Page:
These are eaten with your fingers during cocktails, but with a knife and fork when served in a salad or another course at the table. Try to select one that's small enough to put in your mouth whole, because they squirt. Close your lips tightly before chewing.
Arthur Inch & Arlene Hirst.
Dinner is Served. A Butler's Guide to The Art of The Table
There is a political debate going on at my local farmers markets. The discussion seems to revolve around which producers may come in and which of the established ones now have to leave.
It breaks my heart to say goodbye to some of my favourite farmers. I miss their banter early on a Saturday morning. I miss their produce. I feel irked that they haven't been replaced by new farmers with a similar product, but by more cheese, relish and pasta vendors that I mostly do not buy from, but serve the curious day tripper style shopper who is scared to buy much else.
I see monopolies happening and I feel sad that something as healthy and good for the community as bringing the farm gate to the city is baring petty jealousies, without considering the desires of the shoppers.
I hear of harsh treatment of vendors by the person who runs this particular group of markets. There is schoolyard bitchiness between certain vendors, the bolder and more intelligent are said to hold more sway with the organisers than others. Their supporters whisper snidely that some of the more 'salt of the earth' types have now got too cocky. I feel the gush of the tomato squirting in their diatribe.
I have closed my mouth firmly and bitten my tongue, even though I was sent an email from one farmer who was sent into liquidation from being told that his family could no longer be vendors at the markets I attend. A more boutique set up was to be pushed up in the ranks instead. I don't like the pretentious boutique vendor. I don't like their much more expensive product. Their affectations irk me.
I chew it over with my mouth firmly shut. A farmer sets up a stall at a Farmers Market. They offer samples of their produce to the city folk milling around cautiously. The shoppers like what they try. Demand grows quickly, more product lines are developed, bank loans are taken and investments are made to service the demand. Over time a loyal core of about 1000 customers develops - who order in advance and collect their supplies at the designated markets.
Then the organisers of the market decide that the vendor has grown too big for the circuit and tell them that they are not to return. What does that farmer do when removed from their customers? In one case they have gone bust, have had to liquidate their assets and lay off staff at the farm. They have no other outlet for their product.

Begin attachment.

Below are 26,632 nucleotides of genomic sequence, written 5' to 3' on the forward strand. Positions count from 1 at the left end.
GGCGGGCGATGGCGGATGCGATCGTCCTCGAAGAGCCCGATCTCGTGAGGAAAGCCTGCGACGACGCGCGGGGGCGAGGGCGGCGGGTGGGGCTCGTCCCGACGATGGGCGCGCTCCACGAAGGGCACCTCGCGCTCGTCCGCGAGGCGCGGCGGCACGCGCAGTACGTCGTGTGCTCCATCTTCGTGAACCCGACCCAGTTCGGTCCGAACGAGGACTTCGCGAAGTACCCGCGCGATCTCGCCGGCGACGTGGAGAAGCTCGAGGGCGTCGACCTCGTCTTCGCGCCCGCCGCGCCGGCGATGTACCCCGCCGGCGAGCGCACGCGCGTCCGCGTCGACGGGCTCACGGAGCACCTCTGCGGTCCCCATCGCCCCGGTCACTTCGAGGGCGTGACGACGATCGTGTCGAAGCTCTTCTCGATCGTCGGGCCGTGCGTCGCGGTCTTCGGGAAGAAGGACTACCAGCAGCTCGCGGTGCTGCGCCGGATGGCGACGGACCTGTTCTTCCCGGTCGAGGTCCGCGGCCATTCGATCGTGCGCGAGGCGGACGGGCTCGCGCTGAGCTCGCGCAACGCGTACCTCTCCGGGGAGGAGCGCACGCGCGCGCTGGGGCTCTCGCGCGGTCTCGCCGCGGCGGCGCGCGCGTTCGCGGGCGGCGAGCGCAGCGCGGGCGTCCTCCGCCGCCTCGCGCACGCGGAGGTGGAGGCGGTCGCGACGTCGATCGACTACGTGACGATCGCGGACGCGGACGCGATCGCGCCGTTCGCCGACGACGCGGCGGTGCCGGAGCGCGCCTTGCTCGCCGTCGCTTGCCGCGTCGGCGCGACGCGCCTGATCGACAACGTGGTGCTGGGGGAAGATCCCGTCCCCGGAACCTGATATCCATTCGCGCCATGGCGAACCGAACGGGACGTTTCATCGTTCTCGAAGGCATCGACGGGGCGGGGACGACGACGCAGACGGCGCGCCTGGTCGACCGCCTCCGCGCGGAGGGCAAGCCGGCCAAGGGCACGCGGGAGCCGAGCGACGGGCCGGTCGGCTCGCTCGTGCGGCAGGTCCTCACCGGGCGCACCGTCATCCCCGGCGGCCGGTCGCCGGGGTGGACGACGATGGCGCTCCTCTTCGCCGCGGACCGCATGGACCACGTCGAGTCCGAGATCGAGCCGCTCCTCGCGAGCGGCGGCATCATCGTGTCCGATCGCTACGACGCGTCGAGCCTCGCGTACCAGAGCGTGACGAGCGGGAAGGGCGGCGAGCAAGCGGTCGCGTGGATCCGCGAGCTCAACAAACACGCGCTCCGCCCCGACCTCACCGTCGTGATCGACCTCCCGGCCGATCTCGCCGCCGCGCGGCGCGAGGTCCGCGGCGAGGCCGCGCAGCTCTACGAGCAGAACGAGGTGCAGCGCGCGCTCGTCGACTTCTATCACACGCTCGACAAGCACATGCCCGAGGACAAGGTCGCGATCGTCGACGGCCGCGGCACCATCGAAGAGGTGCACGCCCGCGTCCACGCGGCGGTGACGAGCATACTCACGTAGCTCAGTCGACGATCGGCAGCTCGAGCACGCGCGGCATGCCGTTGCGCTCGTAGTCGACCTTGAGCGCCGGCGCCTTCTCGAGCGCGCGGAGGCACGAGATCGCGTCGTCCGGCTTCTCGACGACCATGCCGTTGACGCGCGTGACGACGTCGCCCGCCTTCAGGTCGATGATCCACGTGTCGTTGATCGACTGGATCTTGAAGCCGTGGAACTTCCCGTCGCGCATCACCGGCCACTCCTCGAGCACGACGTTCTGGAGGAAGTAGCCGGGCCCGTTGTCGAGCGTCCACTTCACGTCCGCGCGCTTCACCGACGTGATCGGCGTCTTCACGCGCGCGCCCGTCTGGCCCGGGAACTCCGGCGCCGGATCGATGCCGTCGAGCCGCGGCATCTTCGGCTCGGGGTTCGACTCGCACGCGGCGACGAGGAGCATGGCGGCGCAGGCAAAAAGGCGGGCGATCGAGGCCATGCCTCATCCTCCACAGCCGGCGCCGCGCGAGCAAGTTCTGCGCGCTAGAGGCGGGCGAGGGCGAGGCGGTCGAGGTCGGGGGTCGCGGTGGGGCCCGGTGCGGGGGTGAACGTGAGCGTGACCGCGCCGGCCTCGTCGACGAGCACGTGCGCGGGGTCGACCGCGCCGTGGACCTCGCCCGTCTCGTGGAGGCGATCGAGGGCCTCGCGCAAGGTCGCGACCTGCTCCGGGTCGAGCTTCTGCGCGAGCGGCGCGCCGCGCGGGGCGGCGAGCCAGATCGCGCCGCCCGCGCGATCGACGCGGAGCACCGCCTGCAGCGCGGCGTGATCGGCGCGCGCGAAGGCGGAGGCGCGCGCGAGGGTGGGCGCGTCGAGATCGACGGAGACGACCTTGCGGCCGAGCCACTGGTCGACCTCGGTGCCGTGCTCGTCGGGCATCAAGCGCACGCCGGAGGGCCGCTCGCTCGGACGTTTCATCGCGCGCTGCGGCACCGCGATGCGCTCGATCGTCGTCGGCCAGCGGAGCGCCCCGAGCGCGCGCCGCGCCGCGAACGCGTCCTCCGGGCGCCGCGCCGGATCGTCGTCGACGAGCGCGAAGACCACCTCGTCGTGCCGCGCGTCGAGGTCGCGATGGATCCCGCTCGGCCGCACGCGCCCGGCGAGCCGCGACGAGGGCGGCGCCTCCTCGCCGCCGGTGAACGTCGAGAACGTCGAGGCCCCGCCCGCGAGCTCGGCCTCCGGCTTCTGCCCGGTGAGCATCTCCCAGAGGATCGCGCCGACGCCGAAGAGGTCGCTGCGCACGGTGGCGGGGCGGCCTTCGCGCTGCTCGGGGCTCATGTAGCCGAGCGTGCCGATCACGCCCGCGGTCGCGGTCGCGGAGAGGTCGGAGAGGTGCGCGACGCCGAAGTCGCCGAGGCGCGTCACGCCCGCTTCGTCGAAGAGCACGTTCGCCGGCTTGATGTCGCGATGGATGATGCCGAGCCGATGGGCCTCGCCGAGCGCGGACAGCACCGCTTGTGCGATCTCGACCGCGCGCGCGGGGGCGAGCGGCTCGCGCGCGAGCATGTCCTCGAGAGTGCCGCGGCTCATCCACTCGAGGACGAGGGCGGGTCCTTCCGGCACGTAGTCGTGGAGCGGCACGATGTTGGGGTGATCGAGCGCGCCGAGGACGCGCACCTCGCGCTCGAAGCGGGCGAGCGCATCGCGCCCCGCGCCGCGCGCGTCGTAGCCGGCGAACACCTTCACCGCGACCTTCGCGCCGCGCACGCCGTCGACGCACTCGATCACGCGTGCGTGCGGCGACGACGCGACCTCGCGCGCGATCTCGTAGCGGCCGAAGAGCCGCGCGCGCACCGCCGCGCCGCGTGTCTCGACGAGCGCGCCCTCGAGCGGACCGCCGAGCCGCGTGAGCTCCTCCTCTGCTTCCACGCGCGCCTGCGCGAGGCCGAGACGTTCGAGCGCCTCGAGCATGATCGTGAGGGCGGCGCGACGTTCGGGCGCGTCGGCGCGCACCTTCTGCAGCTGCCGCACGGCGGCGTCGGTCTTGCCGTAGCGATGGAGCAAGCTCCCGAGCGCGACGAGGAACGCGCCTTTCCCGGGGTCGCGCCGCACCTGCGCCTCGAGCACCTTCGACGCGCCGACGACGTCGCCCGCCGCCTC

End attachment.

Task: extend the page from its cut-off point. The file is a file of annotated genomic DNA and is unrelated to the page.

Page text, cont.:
Perhaps I'm a soft touch, but once again I find myself questioning the qualifications of the people who make the decisions pertaining to the running of the markets. I like to think of myself as a person who tends towards being an Ethical Locavore - and perhaps that makes me a sap - but I personally renounce the supermarkets for the rough grist that they lay upon our farmers. Now, I see a similar ruthlessness emerging at my principal source of fresh produce and it breaks my heart. Truly.
If a Farmer provides good produce and builds a large following, does that substantiate removal from a market, or does it in fact bring more people in, to the benefit of all the other stall holders?
What quantifies 'too big', if the local demand for farmer direct produce is growing at a rapid pace? Why is a Farmer with solely a big following at the farmers markets considered bigger than another producer at the markets who also sells their product to shops and can be found in IGA supermarkets?
Are organisers and vendors aware of the long term trends? Or are they perhaps inflexibly focussed on their original smaller aims?
Pictured above: Purchased direct from local producers.
Mt Belleview Jack Horner Sausage, King Valley.
Murchison capsicum and tomatoes.
Sorrel, Basil, beetroot leaves and Dill from Glenloth
Bocconcini from Riverina Cheese, Albury.
Local doesn't mean boring.
Local means uncomplicated dishes that enhance the robust flavours of the produce:
1. North East Venison Girello, mango salsa (not local), local asparagus, Nicola potatoes, brassicas
2. Garfield Barramundi wings in 5 spice crust, Chinese Broccoli, Tofu with Szechuan sauce
3. Gipsy Pig Mandarin pork fillets, Wat Daan Chinese cabbage, rice cakes (not local)
4. Mt Bellevue Scotch fillet, chargrilled heirloom vegetables, Bison potato salad with homemade Mayonnaise & Bearnaise made with local eggs, homegrown herbs